Farmer’s Market Offers Vendors Chance To Showcase Wares

By Lindsey Adkison
The Brunswick News, Ga.

WWR Article Summary (tl;dr) Artists and entrepreneurs at the St. Simons Island market say the physical location gives them a place to interact with customers and get feedback on designs, in addition to making sales…something they say they can’t always do online.

The Brunswick News, Ga.

Gina Patrick shielded her eyes from the bright sun as she organized her products on the table. The owner of Virgin Apothecary, a natural skin care company based on St. Simons Island, was one of dozens of local entrepreneurs selling her wares at a recent farmer’s market held at the Sea Island Market on St. Simons Island.

“I’ve been really busy today,” she said at the last market before Christmas. “People were asking for things before we opened so that’s great.”

It’s something that Patrick feels has been incredibly beneficial for her since joining the event in September.

“It’s been really great because now people know where to find me. We do have a website and a web presence but this is a place where I can meet people and we can have a face to face interaction. It’s been great,” she said.

That’s the consensus shared by all of the vendors who frequent the Market. The gatherings which are held the second Saturday of each month allow artisans, many of whom don’t have hefty marketing budgets, a space to connect with the public. While most operate Etsy accounts or online stores, they say the face to face interaction proves to be valuable.

For Barbara Northrup, a photographer who has created an eco-friendly clothing brand called Inspire Active Wear, the market gives her a place to interact with customers and get feedback on her designs, in addition to making sales.

“The market has been really great for me. I do very well here,” Northrup said. “But one of the best things for me is being able to see people and talk to them about the patterns. I get feedback on what they like and what they don’t. There’s not too much negative feedback but it’s good to talk to customers. I’ve been well received but it’s good to connect.”

That’s the goal of the Farmer’s Market, which is operated by the Sea Island. Their vision is to offer local vendors, especially those without brick and mortar locations, a place to showcase their wares.

For Clint and Nina Brady, owners of Adrians Wood, the opportunity to have a booth there has completely changed the dynamic of their business.

“It has done wonders for us. All of the contacts we made here helped me to leave my job after 17 years,” Nina Brady said.

Carissa Clark, general manager of The Market at Sea Island, said that the success of their vendors is always at the forefront of her mind when she selects participants. Clark chooses merchants based on what they offer and how it works into the Market’s landscape, as well as how it jives with the other merchants.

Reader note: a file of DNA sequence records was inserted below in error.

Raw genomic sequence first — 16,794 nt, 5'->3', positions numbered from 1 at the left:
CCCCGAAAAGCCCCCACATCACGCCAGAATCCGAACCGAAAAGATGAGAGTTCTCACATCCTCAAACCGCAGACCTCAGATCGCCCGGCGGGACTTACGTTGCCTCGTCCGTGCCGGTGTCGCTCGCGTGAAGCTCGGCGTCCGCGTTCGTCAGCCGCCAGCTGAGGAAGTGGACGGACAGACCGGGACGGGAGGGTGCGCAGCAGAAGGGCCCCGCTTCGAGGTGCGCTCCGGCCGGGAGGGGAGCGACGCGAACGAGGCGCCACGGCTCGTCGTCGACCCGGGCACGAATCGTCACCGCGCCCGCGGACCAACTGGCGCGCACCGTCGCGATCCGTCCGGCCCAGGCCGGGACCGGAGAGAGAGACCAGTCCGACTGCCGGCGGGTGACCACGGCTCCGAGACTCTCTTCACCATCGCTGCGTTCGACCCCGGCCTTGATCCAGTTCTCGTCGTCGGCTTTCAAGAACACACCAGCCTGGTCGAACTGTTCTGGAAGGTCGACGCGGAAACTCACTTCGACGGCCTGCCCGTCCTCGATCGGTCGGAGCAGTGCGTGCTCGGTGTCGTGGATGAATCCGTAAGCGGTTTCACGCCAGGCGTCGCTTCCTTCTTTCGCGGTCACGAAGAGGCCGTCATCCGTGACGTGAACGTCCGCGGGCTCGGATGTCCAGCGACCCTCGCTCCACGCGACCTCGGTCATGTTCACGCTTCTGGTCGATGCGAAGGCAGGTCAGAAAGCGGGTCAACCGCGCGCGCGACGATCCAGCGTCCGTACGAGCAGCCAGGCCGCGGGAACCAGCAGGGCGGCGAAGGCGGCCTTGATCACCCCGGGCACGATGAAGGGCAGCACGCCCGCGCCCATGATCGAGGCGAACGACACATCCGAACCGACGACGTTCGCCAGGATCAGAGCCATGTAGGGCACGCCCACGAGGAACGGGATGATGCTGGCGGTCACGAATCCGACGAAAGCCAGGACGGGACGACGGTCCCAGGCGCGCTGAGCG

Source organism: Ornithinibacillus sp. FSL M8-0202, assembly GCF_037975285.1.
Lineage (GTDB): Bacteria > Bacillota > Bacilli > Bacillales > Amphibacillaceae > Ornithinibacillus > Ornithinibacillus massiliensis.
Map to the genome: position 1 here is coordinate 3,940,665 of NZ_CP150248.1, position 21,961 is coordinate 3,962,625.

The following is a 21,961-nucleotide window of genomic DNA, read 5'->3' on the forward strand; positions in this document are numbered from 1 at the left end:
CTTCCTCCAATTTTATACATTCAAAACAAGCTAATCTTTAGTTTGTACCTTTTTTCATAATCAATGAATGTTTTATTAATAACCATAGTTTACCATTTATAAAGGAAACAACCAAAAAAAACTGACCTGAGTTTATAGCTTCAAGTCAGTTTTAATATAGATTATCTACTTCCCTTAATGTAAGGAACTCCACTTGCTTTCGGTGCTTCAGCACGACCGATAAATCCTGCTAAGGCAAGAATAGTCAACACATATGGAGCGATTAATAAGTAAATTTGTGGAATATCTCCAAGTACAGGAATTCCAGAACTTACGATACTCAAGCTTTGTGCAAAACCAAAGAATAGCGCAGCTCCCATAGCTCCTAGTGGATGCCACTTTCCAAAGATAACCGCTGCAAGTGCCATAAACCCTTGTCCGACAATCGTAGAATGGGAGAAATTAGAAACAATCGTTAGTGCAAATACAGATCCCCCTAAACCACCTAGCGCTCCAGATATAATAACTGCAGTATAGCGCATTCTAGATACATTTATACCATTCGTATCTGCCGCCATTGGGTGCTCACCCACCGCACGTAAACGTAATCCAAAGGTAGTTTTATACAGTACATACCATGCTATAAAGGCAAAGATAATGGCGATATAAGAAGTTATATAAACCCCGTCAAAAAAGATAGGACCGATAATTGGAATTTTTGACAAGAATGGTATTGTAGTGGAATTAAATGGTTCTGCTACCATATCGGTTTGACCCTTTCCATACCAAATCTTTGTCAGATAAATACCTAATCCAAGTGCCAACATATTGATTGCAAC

“They apply to participate and send their applications to me. I look at what they offer and determine whether or not it would be a good fit. We don’t want too much jewelry vendors or too much skin care, we like to offer a good mix,” Clark said.

“We also like to plan where we put people so that we don’t have too many people selling the same thing next to one another.”

The business benefits of the farmer’s market are two fold. First, the vendors are able to sell their goods and develop a following. Secondly, it draws in more shoppers who might not be familiar with the Sea Island Market, the store and deli, that plays host to the Farmer’s Market. The event takes place in its parking lot.

Since beginning the line-up has grown substantially, now including anywhere between 28 to 41 vendors. While exposure and the sales are key, there is another element of the farmer’s market that is equally helpful. That is the connections the vendors make with one another.

Hannah Boggs, a jewelry designer and the owner of BEEInspired Shoppe, brings her necklaces, bracelets as well as her essential oils to sell. While she’s only been participating for a couple of months, Boggs has already seen a positive shift.

“The market really helps to broaden our reach. I have an Etsy store but I don’t really get out to meet people and this is place where I can do that. I’m pretty new to the area, I’ve been here for a year so that’s been good,” Boggs said.

“But it’s also great to meet everyone else. The other artists are really supportive and very helpful. We all buy things from one another.”

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